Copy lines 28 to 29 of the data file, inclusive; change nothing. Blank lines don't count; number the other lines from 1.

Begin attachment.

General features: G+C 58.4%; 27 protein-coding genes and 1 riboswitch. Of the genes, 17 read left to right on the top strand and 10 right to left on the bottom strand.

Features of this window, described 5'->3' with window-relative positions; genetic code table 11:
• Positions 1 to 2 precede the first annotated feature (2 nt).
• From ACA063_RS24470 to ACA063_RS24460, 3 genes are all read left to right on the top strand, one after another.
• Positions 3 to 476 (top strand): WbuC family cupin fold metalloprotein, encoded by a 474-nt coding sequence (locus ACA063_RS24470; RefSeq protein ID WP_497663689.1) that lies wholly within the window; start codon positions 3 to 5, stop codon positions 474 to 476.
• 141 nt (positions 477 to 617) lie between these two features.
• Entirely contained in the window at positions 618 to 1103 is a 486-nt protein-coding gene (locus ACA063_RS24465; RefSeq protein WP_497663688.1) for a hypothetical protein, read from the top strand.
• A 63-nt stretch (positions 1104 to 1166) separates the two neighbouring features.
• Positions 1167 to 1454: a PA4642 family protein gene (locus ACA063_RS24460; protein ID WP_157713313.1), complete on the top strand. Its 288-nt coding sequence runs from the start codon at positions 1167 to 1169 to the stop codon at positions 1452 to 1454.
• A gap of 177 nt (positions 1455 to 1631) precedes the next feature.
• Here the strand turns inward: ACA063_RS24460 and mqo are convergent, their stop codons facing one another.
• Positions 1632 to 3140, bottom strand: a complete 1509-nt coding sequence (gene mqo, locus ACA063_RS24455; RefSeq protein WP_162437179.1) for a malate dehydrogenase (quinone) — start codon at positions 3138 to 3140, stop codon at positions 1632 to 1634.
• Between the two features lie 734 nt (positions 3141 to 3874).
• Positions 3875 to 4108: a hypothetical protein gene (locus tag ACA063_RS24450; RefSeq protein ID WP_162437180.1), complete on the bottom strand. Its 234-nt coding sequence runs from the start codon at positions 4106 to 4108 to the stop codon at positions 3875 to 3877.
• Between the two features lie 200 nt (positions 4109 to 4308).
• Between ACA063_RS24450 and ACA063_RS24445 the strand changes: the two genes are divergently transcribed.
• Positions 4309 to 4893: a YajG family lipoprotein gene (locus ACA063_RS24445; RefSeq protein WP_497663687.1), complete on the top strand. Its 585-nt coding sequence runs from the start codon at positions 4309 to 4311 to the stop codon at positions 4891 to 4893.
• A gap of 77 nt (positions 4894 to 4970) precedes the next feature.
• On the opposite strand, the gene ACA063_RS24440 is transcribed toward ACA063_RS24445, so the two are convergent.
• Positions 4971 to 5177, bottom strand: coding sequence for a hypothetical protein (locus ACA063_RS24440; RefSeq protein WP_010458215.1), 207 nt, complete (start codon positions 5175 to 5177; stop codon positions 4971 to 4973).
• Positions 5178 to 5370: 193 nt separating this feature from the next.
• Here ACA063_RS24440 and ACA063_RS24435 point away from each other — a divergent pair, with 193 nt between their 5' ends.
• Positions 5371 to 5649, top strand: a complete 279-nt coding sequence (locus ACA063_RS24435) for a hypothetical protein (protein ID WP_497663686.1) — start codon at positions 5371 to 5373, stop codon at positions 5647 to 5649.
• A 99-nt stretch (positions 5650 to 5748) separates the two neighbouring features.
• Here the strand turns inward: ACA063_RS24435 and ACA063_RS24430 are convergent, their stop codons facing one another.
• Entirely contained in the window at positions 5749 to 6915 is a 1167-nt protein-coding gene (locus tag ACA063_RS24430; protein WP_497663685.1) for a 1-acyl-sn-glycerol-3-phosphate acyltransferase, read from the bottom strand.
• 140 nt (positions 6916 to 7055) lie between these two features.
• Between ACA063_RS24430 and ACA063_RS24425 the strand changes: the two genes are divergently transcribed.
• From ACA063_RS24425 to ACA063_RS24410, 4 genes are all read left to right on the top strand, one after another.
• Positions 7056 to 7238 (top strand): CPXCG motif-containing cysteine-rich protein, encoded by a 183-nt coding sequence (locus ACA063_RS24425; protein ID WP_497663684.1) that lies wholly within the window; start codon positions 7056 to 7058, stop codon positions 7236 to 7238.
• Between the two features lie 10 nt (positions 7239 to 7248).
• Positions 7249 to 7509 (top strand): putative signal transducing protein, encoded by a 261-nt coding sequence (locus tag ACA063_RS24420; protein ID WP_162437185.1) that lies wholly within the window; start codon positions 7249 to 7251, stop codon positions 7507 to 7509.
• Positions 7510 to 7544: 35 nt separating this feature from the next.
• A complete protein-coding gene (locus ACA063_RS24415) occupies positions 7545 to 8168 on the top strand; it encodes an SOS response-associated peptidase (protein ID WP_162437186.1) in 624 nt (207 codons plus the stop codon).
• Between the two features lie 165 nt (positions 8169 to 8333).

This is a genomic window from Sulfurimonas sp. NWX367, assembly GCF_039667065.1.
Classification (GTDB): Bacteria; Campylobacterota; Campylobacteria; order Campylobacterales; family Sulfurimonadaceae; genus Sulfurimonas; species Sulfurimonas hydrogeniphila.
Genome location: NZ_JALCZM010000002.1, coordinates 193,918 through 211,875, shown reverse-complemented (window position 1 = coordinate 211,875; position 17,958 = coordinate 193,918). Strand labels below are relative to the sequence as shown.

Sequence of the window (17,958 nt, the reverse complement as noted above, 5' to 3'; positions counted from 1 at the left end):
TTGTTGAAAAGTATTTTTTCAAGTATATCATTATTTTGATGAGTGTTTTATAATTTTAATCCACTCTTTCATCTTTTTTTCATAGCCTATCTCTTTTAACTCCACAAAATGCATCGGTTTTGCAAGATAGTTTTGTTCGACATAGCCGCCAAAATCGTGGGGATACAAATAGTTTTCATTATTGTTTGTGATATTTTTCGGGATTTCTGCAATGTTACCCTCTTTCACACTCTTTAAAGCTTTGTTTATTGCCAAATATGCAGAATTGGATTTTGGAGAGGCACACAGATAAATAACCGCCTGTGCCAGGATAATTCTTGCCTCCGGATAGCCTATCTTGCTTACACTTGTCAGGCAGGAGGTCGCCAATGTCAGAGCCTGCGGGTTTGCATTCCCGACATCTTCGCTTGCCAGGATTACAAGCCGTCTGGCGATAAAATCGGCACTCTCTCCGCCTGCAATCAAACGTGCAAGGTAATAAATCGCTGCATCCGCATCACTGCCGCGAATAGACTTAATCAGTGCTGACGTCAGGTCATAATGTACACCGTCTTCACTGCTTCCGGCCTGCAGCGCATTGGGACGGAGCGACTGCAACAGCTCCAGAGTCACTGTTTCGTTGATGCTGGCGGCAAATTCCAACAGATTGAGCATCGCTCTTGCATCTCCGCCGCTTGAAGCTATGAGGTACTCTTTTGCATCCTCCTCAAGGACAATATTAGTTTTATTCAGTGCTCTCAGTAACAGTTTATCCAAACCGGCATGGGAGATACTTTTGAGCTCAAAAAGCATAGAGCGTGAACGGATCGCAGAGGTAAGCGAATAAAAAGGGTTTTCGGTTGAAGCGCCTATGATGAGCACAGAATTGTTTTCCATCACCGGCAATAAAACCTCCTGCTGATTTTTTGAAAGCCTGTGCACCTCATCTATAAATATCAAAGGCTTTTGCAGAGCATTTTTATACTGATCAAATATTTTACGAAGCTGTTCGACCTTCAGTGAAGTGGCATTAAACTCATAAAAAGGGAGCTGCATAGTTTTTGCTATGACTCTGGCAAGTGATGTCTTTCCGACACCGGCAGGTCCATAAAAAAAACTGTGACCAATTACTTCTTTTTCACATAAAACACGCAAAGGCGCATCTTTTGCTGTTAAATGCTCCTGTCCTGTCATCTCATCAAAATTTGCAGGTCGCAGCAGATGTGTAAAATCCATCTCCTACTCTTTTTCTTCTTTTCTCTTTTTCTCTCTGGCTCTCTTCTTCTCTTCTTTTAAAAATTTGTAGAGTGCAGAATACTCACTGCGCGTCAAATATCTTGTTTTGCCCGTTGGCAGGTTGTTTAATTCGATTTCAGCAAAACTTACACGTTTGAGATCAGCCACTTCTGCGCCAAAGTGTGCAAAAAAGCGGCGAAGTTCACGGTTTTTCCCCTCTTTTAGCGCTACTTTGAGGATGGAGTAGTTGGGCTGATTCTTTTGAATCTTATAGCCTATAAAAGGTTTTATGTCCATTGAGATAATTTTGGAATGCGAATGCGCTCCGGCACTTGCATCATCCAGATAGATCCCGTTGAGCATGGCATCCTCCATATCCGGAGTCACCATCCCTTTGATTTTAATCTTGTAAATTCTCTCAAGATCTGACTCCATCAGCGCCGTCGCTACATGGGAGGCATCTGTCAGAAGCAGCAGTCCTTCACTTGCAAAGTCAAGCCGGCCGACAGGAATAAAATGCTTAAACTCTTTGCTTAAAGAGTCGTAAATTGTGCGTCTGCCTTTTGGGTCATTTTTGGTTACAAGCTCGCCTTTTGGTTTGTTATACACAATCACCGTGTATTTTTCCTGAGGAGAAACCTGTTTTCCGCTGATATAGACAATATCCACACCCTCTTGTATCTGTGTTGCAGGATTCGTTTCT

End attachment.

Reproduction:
• Between ACA063_RS24430 and ACA063_RS24425 the strand changes: the two genes are divergently transcribed.
• From ACA063_RS24425 to ACA063_RS24410, 4 genes are all read left to right on the top strand, one after another.